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Original Article Association of the inflammatory balance of diet and lifestyle with colorectal cancer among Korean adults: a case-control study
Shinyoung Jun1orcid , Jeonghee Lee1orcid , Jae Hwan Oh2orcid , Hee Jin Chang2orcid , Dae Kyung Sohn2orcid , Aesun Shin3,4orcid , Jeongseon Kim1orcid
Epidemiol Health 2022;44e2022084-0
DOI: https://doi.org/10.4178/epih.e2022084
Published online: September 30, 2022
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1Department of Cancer Biomedical Science, National Cancer Center Graduate School of Cancer Science and Policy, Goyang, Korea
2Center for Colorectal Cancer, National Cancer Center, Goyang, Korea
3Department of Preventive Medicine, Seoul National University College of Medicine, Seoul, Korea
4Cancer Research Institute, Seoul National University, Seoul, Korea
Corresponding author:  Jeongseon Kim,
Email: jskim@ncc.re.kr
Received: 21 July 2022   • Accepted: 30 September 2022

Dietary and lifestyle exposures may affect the risk of colorectal cancer (CRC) by promoting chronic inflammation. Therefore, we assessed the separate and joint associations of dietary and lifestyle inflammation scores (DIS and LIS, respectively) with CRC.
Data from 919 pathologically confirmed CRC cases and 1,846 age- and sex-matched controls recruited at the National Cancer Center Korea were analyzed. We calculated the DIS and LIS, which characterize the collective contributions of 19 dietary and 4 lifestyle factors, respectively, to systemic inflammation by applying weights based on high-sensitivity C-reactive protein. A higher score represented a higher balance of pro- to anti-inflammatory exposures. Unconditional logistic regression models were used to estimate odds ratios (ORs) and 95% confidence intervals (CIs) for CRC risk compared across the DIS and LIS tertile categories, with the lowest tertile as the reference group.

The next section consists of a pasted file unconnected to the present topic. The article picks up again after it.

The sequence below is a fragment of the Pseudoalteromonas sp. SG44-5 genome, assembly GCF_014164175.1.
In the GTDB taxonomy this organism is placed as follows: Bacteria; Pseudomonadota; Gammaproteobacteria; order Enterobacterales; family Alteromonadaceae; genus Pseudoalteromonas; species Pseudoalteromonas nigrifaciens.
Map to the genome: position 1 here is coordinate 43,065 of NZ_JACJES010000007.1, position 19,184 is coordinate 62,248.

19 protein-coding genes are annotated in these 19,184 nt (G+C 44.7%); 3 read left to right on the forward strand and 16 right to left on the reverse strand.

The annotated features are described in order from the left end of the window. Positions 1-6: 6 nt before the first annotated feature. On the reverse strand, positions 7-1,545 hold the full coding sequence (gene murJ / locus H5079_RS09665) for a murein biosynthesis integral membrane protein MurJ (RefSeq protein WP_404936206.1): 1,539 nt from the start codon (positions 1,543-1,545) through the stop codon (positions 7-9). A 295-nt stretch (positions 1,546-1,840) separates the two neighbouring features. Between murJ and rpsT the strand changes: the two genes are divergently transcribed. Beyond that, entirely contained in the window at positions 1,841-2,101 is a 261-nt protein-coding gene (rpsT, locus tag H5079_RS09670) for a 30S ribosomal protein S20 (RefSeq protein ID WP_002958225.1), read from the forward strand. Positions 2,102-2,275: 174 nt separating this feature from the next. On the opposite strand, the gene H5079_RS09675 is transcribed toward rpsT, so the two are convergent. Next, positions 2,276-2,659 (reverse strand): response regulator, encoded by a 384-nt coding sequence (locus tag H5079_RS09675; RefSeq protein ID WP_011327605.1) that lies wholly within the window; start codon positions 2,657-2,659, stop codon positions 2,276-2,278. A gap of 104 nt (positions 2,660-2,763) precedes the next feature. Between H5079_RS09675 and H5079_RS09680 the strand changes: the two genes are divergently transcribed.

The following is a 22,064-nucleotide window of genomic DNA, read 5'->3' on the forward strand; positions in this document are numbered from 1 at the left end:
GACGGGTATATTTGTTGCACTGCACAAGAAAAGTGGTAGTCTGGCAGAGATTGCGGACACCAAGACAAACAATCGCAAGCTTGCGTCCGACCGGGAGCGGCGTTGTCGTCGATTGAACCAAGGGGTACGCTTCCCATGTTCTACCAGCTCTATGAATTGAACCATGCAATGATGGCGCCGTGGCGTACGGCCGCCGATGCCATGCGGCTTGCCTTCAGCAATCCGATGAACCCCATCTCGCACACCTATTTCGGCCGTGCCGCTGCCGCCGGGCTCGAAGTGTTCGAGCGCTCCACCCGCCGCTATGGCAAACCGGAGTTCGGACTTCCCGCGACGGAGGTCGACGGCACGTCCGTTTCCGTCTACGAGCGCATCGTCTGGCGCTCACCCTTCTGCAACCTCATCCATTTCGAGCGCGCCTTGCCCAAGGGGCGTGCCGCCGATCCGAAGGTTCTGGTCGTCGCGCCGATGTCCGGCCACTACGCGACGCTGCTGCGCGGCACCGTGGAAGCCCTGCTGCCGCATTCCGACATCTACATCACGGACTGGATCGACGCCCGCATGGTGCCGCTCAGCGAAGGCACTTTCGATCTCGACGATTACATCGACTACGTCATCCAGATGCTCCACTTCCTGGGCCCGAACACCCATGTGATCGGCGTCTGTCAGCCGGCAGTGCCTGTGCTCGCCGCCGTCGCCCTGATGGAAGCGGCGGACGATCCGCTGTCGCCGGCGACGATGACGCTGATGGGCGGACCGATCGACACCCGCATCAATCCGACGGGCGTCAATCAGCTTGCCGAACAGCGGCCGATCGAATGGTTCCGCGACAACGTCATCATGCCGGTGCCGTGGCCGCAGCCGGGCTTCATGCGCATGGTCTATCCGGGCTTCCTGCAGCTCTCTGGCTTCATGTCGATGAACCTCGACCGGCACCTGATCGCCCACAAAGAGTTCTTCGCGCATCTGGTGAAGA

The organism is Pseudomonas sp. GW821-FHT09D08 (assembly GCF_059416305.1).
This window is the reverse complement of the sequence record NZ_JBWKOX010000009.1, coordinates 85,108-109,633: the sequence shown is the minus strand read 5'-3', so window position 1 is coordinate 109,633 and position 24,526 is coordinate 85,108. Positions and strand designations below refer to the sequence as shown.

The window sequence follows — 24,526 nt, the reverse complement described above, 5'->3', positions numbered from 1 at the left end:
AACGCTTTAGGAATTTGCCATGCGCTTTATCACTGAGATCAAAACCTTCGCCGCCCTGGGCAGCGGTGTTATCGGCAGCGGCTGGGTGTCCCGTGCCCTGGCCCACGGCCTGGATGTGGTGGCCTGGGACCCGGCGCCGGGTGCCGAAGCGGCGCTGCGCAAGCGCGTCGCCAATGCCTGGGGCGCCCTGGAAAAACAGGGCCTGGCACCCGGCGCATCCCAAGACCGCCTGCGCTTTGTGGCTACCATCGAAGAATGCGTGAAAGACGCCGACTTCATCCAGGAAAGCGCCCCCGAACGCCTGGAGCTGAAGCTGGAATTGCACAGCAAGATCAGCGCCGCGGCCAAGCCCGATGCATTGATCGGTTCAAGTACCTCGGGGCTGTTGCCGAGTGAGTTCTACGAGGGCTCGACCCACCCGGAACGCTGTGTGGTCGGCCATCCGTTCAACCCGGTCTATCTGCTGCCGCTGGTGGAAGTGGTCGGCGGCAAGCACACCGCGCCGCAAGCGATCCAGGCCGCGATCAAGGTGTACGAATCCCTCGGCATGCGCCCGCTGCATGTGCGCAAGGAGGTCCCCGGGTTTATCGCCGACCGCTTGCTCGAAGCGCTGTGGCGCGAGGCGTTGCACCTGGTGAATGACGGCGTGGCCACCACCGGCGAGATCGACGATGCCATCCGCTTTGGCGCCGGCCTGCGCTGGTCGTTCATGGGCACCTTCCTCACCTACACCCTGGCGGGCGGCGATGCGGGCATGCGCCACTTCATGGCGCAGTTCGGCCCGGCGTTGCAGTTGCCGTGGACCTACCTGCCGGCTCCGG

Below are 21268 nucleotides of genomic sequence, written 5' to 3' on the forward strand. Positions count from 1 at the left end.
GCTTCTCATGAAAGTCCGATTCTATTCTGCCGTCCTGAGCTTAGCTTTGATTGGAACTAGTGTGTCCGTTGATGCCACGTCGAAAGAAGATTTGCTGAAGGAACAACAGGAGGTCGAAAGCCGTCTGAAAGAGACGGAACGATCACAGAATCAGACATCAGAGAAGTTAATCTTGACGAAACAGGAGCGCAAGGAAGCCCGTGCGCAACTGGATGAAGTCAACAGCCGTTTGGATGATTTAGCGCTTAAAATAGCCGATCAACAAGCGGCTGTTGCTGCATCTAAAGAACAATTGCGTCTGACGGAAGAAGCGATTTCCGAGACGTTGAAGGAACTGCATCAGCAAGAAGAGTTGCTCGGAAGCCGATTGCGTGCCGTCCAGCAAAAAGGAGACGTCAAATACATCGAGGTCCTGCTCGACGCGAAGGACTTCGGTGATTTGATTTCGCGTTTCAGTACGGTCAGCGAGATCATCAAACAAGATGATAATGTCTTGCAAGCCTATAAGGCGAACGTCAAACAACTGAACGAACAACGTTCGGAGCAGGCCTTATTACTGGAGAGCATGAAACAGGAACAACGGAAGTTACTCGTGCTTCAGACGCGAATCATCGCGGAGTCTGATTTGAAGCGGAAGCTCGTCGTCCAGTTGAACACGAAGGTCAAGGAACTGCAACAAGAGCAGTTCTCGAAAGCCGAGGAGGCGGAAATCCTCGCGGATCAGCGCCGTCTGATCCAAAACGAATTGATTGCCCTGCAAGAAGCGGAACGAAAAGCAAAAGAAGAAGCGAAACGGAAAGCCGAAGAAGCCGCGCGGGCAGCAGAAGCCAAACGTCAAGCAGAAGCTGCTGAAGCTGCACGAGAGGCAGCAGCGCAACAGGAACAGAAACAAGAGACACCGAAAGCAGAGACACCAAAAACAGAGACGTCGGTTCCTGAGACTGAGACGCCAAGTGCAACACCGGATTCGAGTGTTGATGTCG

The highest DIS tertile had significantly increased odds of having CRC (OR, 2.65; 95% CI, 2.10 to 3.36), and the odds increased with increasing DIS. The highest LIS tertile group had 1.28-fold higher odds of having CRC (95% CI, 1.03 to 1.58). In the cross-classification analysis, the odds of having CRC increased as the DIS and LIS jointly increased until the DIS reached the highest tertile, where the risk was very high (3-fold or more) regardless of the LIS.
In conclusion, a higher balance of pro-inflammatory relative to anti-inflammatory dietary and lifestyle factors, especially dietary factors, was associated with higher CRC risk among Korean adults.

Epidemiol Health : Epidemiology and Health